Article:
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June 7, 2010 |

Unified Communications’ Next Wave

Here’s how to help cash-conscious SMBs navigate the waters of unified communications–from messaging, to telephony, to collaboration, and beyond. By Carolyn Heinze

Unified Communications’ Next Wave

Here’s how to help cash-conscious SMBs navigate the waters of unified communications—from messaging, to telephony, to collaboration, and beyond.

By Carolyn Heinze

June issue coverAnyone who has worked with SMBs is familiar with their resource-related challenges, especially when it comes to money and talent. And anyone who has tried to sell something to SMBs is also conscious of the high priority they place on simplicity.

Arguably, an SMB’s need for simplicity is greatest in the realm of communications. As the lifeline between the business and its customers, vendors, and partners, communications technology is not only mandatory, but it often makes the difference in how competitive a company is capable of being. As unified communications (UC) continues to expand from the enterprise space into mid-level and smaller organizations, an increasing number of SMBs are gradually exploring how these systems can boost efficiency, productivity, and in the end, sales.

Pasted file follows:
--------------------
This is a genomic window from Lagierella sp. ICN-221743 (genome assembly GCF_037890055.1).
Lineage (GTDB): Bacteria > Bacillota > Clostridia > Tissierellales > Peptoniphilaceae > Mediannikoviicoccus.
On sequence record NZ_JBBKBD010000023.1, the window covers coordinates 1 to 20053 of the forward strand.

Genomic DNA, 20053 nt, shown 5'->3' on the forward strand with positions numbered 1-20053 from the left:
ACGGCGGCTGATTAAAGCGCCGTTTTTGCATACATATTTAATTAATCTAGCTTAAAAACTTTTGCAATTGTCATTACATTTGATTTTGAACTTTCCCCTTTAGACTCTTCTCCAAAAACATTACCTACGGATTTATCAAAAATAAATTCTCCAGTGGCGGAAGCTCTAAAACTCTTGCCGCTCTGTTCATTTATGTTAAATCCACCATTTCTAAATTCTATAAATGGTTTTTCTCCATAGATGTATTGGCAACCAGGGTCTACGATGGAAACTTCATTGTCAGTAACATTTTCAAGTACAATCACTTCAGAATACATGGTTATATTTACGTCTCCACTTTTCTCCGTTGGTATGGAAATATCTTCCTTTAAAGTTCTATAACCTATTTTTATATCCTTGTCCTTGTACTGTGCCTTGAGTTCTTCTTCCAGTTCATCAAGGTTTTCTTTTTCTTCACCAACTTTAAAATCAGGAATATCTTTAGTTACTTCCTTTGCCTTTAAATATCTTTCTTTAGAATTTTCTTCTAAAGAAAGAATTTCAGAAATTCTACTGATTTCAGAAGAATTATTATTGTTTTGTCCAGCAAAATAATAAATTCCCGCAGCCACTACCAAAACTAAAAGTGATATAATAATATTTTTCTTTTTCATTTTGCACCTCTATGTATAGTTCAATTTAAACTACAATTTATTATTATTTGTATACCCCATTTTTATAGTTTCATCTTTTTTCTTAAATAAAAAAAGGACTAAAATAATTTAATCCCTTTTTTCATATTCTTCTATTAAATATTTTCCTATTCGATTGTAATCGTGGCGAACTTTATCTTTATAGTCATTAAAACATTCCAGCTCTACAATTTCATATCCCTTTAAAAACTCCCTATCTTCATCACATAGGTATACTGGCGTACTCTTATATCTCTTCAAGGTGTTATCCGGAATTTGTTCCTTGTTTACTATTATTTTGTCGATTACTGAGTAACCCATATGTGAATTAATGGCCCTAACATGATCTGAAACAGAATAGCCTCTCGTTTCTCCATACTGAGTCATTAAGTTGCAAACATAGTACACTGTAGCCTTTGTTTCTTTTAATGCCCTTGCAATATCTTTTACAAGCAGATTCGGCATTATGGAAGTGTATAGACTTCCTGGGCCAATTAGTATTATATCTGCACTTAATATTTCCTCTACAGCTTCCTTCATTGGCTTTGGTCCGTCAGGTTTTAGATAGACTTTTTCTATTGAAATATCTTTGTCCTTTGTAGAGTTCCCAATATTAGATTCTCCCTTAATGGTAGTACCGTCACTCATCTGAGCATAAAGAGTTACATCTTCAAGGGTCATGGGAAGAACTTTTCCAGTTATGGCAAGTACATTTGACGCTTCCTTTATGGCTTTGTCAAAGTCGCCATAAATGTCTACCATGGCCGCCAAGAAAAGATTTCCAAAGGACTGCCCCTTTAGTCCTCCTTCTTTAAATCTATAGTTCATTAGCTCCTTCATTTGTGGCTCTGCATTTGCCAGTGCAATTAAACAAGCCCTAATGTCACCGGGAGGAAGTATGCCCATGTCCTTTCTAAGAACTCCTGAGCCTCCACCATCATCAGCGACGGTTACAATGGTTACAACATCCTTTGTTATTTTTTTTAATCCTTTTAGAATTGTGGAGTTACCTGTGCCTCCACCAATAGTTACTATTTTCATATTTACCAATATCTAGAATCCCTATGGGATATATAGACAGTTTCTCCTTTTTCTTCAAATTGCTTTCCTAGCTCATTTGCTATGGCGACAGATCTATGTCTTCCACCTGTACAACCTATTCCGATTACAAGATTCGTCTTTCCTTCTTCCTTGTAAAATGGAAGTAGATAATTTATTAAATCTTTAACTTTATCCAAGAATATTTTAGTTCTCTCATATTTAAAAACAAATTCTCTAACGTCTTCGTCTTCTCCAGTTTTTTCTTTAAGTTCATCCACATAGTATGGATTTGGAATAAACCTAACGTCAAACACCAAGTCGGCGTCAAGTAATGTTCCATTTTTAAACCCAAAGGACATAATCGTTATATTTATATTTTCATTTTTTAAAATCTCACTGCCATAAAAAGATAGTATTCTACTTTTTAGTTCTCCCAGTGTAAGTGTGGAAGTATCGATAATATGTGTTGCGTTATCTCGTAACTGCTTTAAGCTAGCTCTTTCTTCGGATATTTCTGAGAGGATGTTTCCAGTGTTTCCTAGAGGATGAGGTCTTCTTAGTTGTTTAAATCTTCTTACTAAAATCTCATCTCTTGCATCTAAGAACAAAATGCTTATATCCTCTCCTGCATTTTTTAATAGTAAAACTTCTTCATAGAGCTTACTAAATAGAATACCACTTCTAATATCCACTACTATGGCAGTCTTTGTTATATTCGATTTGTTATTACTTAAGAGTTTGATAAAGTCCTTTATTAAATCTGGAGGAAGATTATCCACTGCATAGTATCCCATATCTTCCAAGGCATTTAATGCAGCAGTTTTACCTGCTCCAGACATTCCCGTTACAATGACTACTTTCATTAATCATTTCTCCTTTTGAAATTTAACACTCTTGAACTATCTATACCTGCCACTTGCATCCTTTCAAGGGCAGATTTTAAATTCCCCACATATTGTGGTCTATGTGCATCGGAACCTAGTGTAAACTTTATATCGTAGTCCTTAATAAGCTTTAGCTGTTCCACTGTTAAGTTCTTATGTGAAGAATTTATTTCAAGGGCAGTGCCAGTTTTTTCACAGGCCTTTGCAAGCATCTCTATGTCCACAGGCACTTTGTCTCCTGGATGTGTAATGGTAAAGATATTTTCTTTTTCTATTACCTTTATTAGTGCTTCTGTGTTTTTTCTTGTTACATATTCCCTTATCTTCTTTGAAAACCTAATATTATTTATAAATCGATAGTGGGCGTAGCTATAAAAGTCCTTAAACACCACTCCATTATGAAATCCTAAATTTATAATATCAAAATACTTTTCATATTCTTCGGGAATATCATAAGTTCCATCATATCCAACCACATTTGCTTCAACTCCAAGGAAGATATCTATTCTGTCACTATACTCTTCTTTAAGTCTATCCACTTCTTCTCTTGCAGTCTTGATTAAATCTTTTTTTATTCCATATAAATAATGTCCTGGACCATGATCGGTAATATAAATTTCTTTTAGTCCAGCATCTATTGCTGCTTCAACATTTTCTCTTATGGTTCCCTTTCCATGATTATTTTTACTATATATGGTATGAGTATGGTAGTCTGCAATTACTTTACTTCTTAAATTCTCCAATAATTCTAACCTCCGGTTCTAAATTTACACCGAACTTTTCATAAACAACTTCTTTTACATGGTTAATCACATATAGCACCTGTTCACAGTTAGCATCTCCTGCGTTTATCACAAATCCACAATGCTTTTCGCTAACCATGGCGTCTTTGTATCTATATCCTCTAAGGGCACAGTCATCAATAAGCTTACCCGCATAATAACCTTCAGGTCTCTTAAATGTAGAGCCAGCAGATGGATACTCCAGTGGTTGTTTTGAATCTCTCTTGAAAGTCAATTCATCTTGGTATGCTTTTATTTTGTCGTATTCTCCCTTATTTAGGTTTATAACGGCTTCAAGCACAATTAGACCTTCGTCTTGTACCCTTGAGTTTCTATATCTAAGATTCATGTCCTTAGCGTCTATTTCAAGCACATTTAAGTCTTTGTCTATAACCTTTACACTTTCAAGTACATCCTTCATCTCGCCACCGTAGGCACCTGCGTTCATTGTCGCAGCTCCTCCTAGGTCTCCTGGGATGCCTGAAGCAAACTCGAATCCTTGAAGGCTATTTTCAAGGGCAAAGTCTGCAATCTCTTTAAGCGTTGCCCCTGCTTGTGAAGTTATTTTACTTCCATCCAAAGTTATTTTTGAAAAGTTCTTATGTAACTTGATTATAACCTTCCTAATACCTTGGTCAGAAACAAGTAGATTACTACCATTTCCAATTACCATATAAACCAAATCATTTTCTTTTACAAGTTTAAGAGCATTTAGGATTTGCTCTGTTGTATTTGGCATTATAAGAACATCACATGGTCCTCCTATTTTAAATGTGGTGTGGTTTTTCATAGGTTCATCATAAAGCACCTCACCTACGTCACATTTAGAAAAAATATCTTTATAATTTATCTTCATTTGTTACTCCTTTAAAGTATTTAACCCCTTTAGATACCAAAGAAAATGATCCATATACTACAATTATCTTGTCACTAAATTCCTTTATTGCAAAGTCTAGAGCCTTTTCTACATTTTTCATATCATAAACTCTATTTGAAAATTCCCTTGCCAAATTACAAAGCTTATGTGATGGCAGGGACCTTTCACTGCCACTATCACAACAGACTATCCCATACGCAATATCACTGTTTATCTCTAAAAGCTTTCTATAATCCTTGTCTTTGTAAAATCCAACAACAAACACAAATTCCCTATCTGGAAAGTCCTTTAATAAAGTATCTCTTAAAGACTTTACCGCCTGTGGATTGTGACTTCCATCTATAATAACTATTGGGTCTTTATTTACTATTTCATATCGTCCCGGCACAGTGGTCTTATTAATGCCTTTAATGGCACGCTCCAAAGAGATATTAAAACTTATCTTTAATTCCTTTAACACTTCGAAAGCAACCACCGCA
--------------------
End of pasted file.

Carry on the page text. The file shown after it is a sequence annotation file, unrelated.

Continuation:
“SMBs want to reduce the total number of vendors that they have to work with,” observes Bern Elliot, research vice president at Gartner Inc. In addition, when it comes to communications, SMBs are seeking to reduce the cost of the overall package, if possible, while increasing functionality. “Unified communications has a dual-pronged approach [for providing] this,” says Elliot. “One prong is paying less for what you already have, and the other prong is adding things that you think are going to be useful that you don’t have.” While the overall cost may not always decrease, the added feature sets can pay off by boosting efficiency, which translates into savings down the line.

Katherine Trost, analyst at Nemertes Research, notes that a number of years ago, UC in the SMB market was mainly about unified messaging. “In the last couple of years, our clients have been talking about starting with IP telephony as their base, and then integrating other forms of collaboration and communication,” she explains. “We really look at it more as an overall architecture that pulls in various modes of communication and collaboration.” With the presence dashboard acting as the glue, she adds, it’s not really about the individual applications themselves, but how they are integrated to enable access to each other, from one another.